[Dshield] Ports & Protocols Wiki reminder

Cefiar cef at optus.net
Tue May 17 01:25:03 GMT 2005


On Tuesday 17 May 2005 01:25, Ted Cooper wrote:
> David Cannings wrote:
> > Pete Cap wrote:
> >>I recall a few months ago a disagreement on the very basic behavior
> >>of HTTP.  This highlights that the community NEEDS an authoritative
> >>source for this information
> >
> > Why aren't the RFCs sufficient?  One would assume that these are the
> > standard "authoritative" source of information on protocols such as HTTP.
>
> HTTP isn't the greatest example for why you'd need a resource like this,
> nor is any of the other protocols that have RFCs. Where do you go for
> details on those that don't?

And you also have quite a number of programs that BREAK the RFC's regularly, 
or have commercially customised the protocol to add new features. This can be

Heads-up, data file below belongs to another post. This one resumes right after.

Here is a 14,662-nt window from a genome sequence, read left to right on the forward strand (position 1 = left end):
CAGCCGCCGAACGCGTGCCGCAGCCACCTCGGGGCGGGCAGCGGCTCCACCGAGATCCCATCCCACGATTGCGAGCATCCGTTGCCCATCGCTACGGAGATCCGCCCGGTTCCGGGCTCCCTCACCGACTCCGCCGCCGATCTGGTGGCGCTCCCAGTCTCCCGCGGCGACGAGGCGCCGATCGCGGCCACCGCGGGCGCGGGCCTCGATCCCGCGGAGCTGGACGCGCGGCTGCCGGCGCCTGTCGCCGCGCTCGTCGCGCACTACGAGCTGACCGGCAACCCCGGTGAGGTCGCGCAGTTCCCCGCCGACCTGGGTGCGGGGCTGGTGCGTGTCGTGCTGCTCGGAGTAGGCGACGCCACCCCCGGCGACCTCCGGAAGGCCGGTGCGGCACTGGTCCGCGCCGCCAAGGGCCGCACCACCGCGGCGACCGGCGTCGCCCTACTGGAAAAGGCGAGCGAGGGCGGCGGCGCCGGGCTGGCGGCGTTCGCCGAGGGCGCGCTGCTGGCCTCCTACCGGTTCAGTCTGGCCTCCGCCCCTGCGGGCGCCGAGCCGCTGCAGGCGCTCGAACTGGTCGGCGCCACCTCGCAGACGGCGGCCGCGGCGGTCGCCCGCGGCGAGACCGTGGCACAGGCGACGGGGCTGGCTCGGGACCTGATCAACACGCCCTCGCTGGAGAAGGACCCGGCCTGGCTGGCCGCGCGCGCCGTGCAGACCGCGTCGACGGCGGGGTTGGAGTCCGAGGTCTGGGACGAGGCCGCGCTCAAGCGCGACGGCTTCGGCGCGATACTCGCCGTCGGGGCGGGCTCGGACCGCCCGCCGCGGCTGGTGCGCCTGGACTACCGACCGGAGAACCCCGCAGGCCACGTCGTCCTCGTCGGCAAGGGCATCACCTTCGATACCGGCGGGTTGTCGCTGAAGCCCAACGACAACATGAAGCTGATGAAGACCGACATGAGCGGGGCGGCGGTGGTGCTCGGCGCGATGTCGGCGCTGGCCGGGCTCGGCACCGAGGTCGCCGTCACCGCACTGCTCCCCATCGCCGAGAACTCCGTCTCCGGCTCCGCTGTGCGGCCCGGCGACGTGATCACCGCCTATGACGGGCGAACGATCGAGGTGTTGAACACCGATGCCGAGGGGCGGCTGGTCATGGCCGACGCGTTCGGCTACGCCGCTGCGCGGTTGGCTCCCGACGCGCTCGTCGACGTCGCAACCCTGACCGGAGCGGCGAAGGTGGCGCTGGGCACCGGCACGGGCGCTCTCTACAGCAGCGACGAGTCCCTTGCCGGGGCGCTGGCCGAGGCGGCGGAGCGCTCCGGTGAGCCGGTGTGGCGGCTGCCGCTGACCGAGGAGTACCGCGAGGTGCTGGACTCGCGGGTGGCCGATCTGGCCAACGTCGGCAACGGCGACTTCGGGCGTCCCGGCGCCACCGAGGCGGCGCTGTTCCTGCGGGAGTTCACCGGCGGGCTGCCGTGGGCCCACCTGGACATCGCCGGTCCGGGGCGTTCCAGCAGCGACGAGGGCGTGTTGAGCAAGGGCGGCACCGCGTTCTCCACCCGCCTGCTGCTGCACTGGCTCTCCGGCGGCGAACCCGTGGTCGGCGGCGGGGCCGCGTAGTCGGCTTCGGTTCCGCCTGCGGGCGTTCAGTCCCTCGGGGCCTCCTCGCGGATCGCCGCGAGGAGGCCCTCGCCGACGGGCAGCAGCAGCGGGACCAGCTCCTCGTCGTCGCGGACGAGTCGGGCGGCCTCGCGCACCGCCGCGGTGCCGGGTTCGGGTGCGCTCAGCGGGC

particularly problematic if you've never seen the customised version before, 
as you could mistake the custom parts as say, a buffer overflow attempt. A 
perfect example of this (in my mind at least) is MS's bastardised version of 
Kerberos.

> I often want to know why someone is trying to probe port X on these servers
> and what they could be looking for. This usually means going off to Google
> to try find which programs sit on the port or if there's some new bug out
> today.

And this in itself can be a huge time-waster - Sorting through all the non 
relevant entries that a search engine puts out takes up time that you may not 
have. Numbers below 65536 appear everywhere in common life, so you can easily 
get results that are not relevant, even if you add lots of qualifiers to the 
search.

-- 
 Stuart Young - aka Cefiar - cef at optus.net



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